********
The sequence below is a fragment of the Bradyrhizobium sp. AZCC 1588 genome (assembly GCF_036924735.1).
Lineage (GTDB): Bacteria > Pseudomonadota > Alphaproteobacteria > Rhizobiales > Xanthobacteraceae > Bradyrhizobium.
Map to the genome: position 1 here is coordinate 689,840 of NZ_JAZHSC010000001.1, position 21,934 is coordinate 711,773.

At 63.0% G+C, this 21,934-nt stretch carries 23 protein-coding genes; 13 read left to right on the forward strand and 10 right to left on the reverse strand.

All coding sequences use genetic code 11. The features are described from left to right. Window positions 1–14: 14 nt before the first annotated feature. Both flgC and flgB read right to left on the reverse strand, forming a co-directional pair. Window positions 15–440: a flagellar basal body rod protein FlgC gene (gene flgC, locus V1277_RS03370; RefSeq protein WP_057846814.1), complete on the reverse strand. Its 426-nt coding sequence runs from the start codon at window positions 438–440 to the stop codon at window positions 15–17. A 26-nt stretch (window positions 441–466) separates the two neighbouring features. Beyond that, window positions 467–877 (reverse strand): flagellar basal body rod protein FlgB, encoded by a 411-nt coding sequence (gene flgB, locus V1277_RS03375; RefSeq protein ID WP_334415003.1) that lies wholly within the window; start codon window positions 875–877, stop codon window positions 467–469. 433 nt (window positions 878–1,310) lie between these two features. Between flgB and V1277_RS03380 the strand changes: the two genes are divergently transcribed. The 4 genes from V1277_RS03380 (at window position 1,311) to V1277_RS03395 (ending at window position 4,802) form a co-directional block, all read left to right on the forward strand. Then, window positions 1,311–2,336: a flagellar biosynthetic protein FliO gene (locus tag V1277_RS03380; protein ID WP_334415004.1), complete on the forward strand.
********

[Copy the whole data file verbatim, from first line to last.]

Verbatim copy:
The sequence below is a fragment of the Bradyrhizobium sp. AZCC 1588 genome (assembly GCF_036924735.1).
Lineage (GTDB): Bacteria > Pseudomonadota > Alphaproteobacteria > Rhizobiales > Xanthobacteraceae > Bradyrhizobium.
Map to the genome: position 1 here is coordinate 689,840 of NZ_JAZHSC010000001.1, position 21,934 is coordinate 711,773.

At 63.0% G+C, this 21,934-nt stretch carries 23 protein-coding genes; 13 read left to right on the forward strand and 10 right to left on the reverse strand.

All coding sequences use genetic code 11. The features are described from left to right. Window positions 1–14: 14 nt before the first annotated feature. Both flgC and flgB read right to left on the reverse strand, forming a co-directional pair. Window positions 15–440: a flagellar basal body rod protein FlgC gene (gene flgC, locus V1277_RS03370; RefSeq protein WP_057846814.1), complete on the reverse strand. Its 426-nt coding sequence runs from the start codon at window positions 438–440 to the stop codon at window positions 15–17. A 26-nt stretch (window positions 441–466) separates the two neighbouring features. Beyond that, window positions 467–877 (reverse strand): flagellar basal body rod protein FlgB, encoded by a 411-nt coding sequence (gene flgB, locus V1277_RS03375; RefSeq protein ID WP_334415003.1) that lies wholly within the window; start codon window positions 875–877, stop codon window positions 467–469. 433 nt (window positions 878–1,310) lie between these two features. Between flgB and V1277_RS03380 the strand changes: the two genes are divergently transcribed. The 4 genes from V1277_RS03380 (at window position 1,311) to V1277_RS03395 (ending at window position 4,802) form a co-directional block, all read left to right on the forward strand. Then, window positions 1,311–2,336: a flagellar biosynthetic protein FliO gene (locus tag V1277_RS03380; protein ID WP_334415004.1), complete on the forward strand.